Chicago Muslims hoping Islamophobia doesn’t rise in light of Boston attacks
BY BECKY SCHLIKERMAN Staff Reporter firstname.lastname@example.org April 19, 2013 8:02PM
Ahmed Rehab (pictured in 2012) is executive director of the Council on American-Islamic Relations-Chicago. | Sun Times Media files
Updated: May 21, 2013 6:23AM
Chicago Muslims on Friday condemned the Boston attacks and said they hope anti-Muslim sentiment doesn’t rear its ugly head.
“Our focus is on the true victims — the ones who are hurting, the ones who are bleeding, the ones who unfortunately have died — and we don’t want to be drawn into fending for ourselves in this time,” said Ahmed Rehab, executive director of the Chicago chapter of the Council on American-Islamic Relations. “We want to grieve in peace like everybody else.”
Rehab gathered with a group of interfaith leaders to make the plea.
“Unfortunately there have been cases of harassment and even violence that are directly linked to retaliation for the Boston bombings,” Rehab said.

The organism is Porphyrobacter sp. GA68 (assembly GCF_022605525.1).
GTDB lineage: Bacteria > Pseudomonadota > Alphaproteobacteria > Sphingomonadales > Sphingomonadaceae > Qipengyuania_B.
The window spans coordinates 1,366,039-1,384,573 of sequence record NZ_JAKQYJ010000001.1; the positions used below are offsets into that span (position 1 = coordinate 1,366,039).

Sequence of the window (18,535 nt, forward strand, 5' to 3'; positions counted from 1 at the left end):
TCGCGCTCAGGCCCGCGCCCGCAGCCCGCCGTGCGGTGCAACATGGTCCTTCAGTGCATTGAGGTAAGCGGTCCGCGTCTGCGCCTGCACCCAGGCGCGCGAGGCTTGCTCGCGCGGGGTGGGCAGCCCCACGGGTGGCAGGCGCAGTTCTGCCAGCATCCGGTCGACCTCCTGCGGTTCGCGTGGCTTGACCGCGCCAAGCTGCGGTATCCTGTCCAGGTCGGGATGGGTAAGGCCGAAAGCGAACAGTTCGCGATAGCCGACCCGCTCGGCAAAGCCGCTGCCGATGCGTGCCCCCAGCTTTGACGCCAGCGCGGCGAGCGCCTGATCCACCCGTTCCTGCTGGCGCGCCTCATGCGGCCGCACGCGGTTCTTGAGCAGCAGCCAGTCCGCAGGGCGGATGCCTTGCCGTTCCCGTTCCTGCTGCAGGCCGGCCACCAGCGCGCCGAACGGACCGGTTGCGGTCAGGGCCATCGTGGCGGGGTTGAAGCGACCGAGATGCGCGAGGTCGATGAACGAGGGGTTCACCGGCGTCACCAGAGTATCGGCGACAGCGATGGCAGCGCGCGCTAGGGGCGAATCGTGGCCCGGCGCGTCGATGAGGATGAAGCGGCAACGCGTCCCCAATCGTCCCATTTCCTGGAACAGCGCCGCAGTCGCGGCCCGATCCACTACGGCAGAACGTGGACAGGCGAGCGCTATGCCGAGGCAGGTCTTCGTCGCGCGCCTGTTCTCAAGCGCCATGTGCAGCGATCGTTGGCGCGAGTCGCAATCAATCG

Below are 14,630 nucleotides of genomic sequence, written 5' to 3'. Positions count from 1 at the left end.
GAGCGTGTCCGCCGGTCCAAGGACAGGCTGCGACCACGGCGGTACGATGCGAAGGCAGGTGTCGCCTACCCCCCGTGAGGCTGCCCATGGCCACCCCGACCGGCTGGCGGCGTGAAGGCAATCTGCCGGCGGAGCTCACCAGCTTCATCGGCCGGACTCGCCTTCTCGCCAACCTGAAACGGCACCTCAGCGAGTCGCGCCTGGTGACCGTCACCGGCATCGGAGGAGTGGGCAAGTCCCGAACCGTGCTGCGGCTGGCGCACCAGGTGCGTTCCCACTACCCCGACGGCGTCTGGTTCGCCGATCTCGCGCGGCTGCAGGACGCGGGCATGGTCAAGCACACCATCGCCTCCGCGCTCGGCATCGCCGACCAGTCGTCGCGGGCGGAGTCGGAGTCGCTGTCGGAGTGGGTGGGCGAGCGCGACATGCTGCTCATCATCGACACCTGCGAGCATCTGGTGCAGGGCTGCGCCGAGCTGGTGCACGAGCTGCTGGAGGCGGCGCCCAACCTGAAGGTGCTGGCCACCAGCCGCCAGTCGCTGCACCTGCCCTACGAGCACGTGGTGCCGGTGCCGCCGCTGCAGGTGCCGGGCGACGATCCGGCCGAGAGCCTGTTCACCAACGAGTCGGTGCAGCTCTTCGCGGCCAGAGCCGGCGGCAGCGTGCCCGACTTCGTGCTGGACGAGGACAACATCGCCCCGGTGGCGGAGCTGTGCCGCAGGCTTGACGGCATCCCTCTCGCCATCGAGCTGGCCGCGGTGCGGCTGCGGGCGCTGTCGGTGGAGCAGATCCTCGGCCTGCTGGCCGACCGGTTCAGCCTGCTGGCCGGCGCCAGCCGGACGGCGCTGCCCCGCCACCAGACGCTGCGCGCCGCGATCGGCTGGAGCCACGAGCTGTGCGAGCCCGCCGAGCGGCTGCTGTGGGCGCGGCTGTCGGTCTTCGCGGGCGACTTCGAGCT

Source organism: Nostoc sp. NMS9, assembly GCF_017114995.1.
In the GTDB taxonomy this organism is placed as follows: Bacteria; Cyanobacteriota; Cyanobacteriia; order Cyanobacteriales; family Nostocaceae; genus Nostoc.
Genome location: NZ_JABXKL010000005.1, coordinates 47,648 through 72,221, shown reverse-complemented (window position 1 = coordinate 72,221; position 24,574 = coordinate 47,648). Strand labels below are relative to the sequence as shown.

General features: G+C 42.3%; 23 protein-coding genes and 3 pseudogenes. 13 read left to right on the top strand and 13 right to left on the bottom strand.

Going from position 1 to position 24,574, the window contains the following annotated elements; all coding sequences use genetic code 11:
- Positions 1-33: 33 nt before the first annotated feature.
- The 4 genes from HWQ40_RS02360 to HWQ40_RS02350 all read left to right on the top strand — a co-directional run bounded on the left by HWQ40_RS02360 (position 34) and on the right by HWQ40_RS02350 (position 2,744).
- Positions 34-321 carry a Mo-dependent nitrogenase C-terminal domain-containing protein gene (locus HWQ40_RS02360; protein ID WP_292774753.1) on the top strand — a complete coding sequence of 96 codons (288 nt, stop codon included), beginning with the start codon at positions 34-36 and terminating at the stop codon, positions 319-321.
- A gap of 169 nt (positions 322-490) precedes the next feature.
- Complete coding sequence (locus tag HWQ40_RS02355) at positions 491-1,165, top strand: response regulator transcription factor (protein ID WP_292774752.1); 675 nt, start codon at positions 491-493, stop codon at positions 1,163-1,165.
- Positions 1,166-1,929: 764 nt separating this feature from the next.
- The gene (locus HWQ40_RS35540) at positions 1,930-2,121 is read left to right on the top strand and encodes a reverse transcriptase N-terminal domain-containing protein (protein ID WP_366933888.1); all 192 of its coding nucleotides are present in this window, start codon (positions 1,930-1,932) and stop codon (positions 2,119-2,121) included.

Nationwide, there have been some assaults on people simply because of their faith and in Chicago, a man was harassed on the CTA Brown Line, Rehab said.
The two brothers suspected of Boston Marathon bombings are Muslim. Tamerlan Tsarnaev, 26, was killed in a shootout with police. His younger brother, Dzhokhar Tsarnaev 19, led police on a massive manhunt that ended Friday night.
“For those who have this urging desire to extend individual culpability of a criminal or two or even more to an entire faith community, this guilt by association, this mass guilt, you don’t need to go as far as their faith community, in fact you don’t even need to go further than their family,” Rehab said, pointing to statements made by the men’s uncle on Friday.
Ruslan Tsarni of Montgomery Village, Md., called his nephews “losers” and condemned their alleged actions.